Civil liberty groups have decried the new Privacy Shield agreement that covers people's personal data flowing between Europe and the United States.
The rights warriors argue that there needs to be "substantial reforms" to it in order to protect individuals' fundamental rights.
In a letter [PDF] to a number of top-ranking European officials, 27 groups including Amnesty International, the Electronic Frontier Foundation (EFF) and the American Civil Liberties Union (ACLU) said that the replacement to the previous Safe Harbor agreement "will put users at risk, undermine trust in the digital economy, and perpetuate the human rights violations that are already occurring as a result of surveillance programs and other activities."
The groups' main complaints revolve around the continuing state of US law when it comes to surveillance. "The US government continues to deny the relevance and application of the internationally-accepted standards of necessity and proportionality in its surveillance operations," the letter complains.
"In addition, the oversight mechanism established by the Privacy Shield to respond to complaints about US surveillance is not independent, nor does the office come empowered with sufficient authority to initiate investigations or respond adequately to complaints."
As a result, EU citizens "cannot be sure what will happen to their data once transferred to the US."
The letter also claims that the Privacy Shield agreement fails to meet the four key conditions that the EU's data privacy specialists, the Article 29 Working Party, put forward for the new agreement.
And it makes the fair point that since individuals are never notified when their information is collected or used, the remedies written into the new agreement for those who feel their data has been misused "will be unavailable for all practical purposes."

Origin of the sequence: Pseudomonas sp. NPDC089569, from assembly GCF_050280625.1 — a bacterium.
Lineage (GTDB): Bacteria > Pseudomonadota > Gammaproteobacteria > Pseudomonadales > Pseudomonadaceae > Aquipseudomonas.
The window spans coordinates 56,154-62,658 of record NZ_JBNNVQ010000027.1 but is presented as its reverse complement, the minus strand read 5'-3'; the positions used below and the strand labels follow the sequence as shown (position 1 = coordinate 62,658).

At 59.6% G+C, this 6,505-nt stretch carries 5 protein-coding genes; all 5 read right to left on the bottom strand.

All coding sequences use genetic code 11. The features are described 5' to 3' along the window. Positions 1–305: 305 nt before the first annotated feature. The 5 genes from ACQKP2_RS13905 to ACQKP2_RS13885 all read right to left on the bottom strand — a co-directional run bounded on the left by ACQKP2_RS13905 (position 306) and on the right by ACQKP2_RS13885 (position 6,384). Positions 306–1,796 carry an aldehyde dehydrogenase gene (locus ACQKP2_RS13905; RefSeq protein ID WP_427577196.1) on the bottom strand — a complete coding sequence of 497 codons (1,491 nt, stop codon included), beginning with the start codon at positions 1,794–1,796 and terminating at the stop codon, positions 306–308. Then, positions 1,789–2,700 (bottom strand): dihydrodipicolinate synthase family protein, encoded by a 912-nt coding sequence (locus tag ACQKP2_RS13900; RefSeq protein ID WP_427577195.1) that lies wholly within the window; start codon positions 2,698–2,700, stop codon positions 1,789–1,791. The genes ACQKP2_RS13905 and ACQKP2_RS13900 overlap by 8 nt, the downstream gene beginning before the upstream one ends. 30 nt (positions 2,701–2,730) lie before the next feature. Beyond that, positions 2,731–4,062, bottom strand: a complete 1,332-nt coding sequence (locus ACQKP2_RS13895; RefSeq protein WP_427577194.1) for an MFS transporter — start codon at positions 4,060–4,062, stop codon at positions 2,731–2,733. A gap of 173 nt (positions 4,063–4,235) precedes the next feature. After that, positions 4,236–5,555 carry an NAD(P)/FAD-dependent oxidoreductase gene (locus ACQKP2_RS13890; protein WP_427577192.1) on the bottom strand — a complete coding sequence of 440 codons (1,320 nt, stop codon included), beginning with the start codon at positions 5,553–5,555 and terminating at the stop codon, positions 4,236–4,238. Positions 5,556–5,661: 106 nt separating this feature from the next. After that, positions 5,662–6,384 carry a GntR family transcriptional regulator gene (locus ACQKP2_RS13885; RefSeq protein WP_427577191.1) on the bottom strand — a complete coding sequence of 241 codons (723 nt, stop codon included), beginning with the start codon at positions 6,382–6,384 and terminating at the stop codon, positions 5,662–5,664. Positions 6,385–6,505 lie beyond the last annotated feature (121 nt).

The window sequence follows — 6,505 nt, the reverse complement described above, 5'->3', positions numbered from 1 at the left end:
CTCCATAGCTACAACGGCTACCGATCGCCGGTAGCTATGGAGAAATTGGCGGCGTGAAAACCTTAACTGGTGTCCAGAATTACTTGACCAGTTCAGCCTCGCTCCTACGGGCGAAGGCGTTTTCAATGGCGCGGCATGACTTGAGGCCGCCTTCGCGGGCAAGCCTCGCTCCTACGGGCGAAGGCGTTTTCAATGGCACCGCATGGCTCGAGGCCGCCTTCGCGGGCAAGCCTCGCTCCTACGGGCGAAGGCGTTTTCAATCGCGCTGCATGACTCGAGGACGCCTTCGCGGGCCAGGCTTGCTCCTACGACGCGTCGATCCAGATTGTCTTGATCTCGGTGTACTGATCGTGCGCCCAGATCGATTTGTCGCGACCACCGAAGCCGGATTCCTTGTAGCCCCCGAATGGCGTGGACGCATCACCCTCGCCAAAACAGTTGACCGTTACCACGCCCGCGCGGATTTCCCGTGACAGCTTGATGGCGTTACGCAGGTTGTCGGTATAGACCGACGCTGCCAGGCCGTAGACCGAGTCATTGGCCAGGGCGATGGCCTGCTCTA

And the answer?
What is the solution that the civil liberties groups offer? Unfortunately it is a wholesale redrawing of US law – something which seems a little beyond the influence of EU policymakers.
"In order for the Privacy Shield to survive, the US must formally commit to substantial reforms to respect human rights and international law," the letter declares.
"The Privacy Shield should be contingent on US legislative reform of surveillance laws within a reasonable time. These reforms must include, at a minimum, the incorporation of human rights standards ... a narrowed definition of 'foreign intelligence information' to limit the scope of data collection, and more limited access to, retention of, and use of data after it is collected. Indiscriminate scanning of communications' content and metadata, specifically, must be discontinued."
While the letter's goals are laudable and its criticisms valid, in reality there is little to nothing that EC officials can do about US legislation. As important as the agreement covering data flows between the two are, it is not enough of a stick to force the US Congress to act beyond what it has currently proposed.
In short, the Privacy Shield represents pragmatic politics in all its ugliness. This letter does serve to remind everyone, however, that the US government maintains an extraordinary and largely secretive ability to carry out mass surveillance of electronic data flows.
The agreement itself is wending its way through a number of different institutions on both sides of the Atlantic in preparation for formal approval later this year. ®